TORONTO (CP) - International labor groups are calling on the organizing committee of the 2008 Beijing Olympics to keep its manufacturing contracts with Chinese factories that have been accused of poor labor practices, fearing that killing the contracts will hurt workers the most.
A recently released report by PlayFair, a group concerned with workers' rights, noted four Chinese factories that manufacture products with the Olympic logo were found employing child laborers, enforcing long work hours and paying wages far below minimum wage.
''We're not calling on companies to pull out of the factories when abuses are found, we're actually calling on companies to take steps to make sure that those abuses are eliminated,'' said Bob Jeffcott, a policy analyst with Maquila Solidarity Network, a Toronto-based labor advocacy group.
''A movement that is concerned about fair play basically in the stadium also has to be concerned about fair play in the factories that make their products.
''If companies want to use the Olympic logo, they should be providing pretty clear assurances that their products are made under decent conditions.''
PlayFair believes getting rid of existing contracts will not solve the problem.
''Unilateral action will not work,'' the organization said Monday in release. ''It will only mean that workers lose their jobs, and there is no guarantee that the next lot of factories would respect workers rights either.''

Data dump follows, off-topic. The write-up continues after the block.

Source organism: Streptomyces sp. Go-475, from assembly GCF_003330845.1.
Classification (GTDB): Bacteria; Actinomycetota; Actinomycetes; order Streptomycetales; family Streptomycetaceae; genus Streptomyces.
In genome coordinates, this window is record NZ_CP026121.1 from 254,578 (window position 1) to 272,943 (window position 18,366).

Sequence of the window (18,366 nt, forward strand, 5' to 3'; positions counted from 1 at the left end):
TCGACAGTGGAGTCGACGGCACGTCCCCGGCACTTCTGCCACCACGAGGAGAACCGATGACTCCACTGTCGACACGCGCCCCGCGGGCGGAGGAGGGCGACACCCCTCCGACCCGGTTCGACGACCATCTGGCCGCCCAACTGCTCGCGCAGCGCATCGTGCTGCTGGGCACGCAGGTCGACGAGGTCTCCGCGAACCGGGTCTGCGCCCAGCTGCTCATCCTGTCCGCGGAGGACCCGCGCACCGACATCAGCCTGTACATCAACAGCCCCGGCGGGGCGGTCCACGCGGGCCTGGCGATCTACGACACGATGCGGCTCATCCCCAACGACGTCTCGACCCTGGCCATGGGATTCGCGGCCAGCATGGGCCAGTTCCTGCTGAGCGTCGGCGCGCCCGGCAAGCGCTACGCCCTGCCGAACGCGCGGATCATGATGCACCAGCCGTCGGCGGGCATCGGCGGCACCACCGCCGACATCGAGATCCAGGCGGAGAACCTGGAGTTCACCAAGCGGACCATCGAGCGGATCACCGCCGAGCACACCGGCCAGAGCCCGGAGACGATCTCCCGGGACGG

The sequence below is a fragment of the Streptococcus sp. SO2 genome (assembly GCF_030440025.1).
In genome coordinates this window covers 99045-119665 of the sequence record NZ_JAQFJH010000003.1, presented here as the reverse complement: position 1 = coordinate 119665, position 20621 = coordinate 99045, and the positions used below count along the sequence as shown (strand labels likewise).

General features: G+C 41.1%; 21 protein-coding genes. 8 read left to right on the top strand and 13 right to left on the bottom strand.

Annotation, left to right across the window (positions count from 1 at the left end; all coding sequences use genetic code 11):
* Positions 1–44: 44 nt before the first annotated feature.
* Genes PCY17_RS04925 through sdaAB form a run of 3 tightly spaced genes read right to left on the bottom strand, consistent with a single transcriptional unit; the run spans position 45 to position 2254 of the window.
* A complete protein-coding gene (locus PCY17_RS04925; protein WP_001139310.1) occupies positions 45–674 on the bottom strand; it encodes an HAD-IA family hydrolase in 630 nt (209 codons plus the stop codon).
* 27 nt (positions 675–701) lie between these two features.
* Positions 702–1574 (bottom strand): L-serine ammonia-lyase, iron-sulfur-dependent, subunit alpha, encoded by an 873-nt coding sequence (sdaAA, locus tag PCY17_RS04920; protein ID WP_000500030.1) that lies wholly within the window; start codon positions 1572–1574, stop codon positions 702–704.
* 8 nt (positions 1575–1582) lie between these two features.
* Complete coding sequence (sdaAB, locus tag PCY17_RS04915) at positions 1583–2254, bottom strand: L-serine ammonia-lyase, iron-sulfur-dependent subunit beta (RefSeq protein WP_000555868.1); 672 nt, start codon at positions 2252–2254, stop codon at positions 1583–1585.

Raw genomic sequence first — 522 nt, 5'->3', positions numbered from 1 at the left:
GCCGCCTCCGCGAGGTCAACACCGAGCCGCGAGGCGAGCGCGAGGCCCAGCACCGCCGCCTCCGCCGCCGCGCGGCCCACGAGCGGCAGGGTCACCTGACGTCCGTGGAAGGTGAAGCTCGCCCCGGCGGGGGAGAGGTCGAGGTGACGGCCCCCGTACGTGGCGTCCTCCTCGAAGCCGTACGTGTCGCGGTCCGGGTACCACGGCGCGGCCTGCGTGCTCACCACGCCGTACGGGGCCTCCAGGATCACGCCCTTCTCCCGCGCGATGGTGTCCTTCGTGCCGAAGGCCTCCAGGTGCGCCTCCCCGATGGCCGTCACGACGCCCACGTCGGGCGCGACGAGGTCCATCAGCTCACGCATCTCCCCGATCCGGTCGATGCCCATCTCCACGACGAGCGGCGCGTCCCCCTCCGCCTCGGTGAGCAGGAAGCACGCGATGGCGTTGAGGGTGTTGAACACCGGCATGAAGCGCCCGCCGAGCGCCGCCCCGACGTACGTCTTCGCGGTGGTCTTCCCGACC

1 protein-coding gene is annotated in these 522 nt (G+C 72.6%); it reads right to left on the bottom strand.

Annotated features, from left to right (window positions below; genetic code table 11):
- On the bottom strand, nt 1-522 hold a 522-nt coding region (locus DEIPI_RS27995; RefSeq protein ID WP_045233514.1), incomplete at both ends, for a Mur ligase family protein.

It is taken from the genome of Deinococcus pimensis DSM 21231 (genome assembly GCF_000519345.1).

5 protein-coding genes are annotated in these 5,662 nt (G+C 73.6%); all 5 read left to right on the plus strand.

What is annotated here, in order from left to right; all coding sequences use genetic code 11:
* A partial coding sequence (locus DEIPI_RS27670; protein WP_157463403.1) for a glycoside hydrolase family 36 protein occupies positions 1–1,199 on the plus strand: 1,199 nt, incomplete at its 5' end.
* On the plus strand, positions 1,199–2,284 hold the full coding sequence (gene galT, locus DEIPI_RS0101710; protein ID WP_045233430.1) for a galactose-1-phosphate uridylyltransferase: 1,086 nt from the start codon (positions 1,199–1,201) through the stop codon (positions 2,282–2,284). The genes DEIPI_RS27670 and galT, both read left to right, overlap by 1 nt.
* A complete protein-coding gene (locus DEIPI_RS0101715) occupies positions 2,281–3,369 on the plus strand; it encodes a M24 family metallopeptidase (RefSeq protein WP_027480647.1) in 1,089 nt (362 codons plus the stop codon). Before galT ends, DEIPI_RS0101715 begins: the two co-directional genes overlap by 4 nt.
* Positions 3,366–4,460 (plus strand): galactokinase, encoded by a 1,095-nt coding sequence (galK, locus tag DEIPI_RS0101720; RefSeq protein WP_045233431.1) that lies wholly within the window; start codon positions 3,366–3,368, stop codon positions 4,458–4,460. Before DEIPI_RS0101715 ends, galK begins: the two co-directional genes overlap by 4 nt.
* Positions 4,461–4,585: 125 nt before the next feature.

With the 2010 Winter Games inching closer, the Vancouver Organizing Committee (VANOC) has already implemented a policy for companies that are manufacturing its Olympic goods.
Ann Duffy, the committee's program director of sustainability, said staff examined the best practices in the business world and adapted them to an Olympic context.
While the committee already has licences with some Chinese factories, Dennis Kim, the director of licensing and merchandising, said none of the companies listed in PlayFair's report will be manufacturing products for the 2010 Olympics.
Despite having a policy in place, Jeffcott said Vancouver should treat PlayFair's findings as a warning about what happens when policies aren't stringent or transparent enough.
Jeffcott said the Vancouver committee should also pay particular attention to reports that auditors are being duped by factory management.
Although he said Vancouver's licensing code has its share of shortcomings in terms of wages, hours of work and transparency, he said its policy could set a precedent.
''If VANOC moves forward in implementing this policy, it could set an example for the rest of the Olympic movement,'' Jeffcott said.